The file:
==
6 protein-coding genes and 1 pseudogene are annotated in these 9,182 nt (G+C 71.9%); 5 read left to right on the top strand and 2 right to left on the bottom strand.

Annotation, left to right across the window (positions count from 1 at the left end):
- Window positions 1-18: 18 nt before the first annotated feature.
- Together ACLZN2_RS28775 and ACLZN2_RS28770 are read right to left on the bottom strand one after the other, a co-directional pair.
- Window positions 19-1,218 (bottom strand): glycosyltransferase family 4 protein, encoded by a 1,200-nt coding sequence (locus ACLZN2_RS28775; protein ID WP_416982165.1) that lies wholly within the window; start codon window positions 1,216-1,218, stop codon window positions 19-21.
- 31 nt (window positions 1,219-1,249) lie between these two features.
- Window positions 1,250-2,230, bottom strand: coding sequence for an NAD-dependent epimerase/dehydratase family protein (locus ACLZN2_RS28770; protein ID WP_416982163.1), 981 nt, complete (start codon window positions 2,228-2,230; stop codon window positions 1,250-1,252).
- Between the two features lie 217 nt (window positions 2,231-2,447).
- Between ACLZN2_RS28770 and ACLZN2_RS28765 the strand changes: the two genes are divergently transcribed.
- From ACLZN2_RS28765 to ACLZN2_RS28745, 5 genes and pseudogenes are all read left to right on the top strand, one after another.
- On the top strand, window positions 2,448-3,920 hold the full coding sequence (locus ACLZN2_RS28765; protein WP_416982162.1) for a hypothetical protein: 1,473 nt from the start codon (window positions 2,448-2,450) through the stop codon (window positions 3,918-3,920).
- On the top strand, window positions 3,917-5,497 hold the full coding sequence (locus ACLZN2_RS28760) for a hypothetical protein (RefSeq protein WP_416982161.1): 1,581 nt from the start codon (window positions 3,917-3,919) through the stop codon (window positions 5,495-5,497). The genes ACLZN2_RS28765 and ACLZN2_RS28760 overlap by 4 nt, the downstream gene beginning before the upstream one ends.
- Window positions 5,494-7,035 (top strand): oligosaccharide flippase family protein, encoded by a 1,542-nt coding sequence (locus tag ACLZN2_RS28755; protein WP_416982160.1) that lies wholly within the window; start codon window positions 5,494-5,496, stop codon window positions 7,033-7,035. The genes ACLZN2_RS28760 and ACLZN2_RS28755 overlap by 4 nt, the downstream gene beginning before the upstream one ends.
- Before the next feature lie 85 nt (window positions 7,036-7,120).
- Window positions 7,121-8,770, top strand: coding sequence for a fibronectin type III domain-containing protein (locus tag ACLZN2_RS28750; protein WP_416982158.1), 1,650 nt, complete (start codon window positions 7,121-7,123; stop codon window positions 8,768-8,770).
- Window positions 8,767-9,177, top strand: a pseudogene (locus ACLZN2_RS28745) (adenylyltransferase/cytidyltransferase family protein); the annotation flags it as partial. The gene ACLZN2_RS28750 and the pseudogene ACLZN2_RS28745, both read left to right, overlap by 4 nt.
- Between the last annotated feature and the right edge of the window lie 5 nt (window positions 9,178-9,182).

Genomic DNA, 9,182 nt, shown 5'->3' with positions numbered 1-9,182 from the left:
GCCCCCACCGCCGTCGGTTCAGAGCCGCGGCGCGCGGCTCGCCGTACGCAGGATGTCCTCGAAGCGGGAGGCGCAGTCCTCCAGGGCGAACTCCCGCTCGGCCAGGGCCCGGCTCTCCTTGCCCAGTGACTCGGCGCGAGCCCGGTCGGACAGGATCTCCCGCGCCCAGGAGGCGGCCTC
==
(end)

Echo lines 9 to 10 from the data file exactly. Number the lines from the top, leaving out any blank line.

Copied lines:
- Between ACLZN2_RS28770 and ACLZN2_RS28765 the strand changes: the two genes are divergently transcribed.
- From ACLZN2_RS28765 to ACLZN2_RS28745, 5 genes and pseudogenes are all read left to right on the top strand, one after another.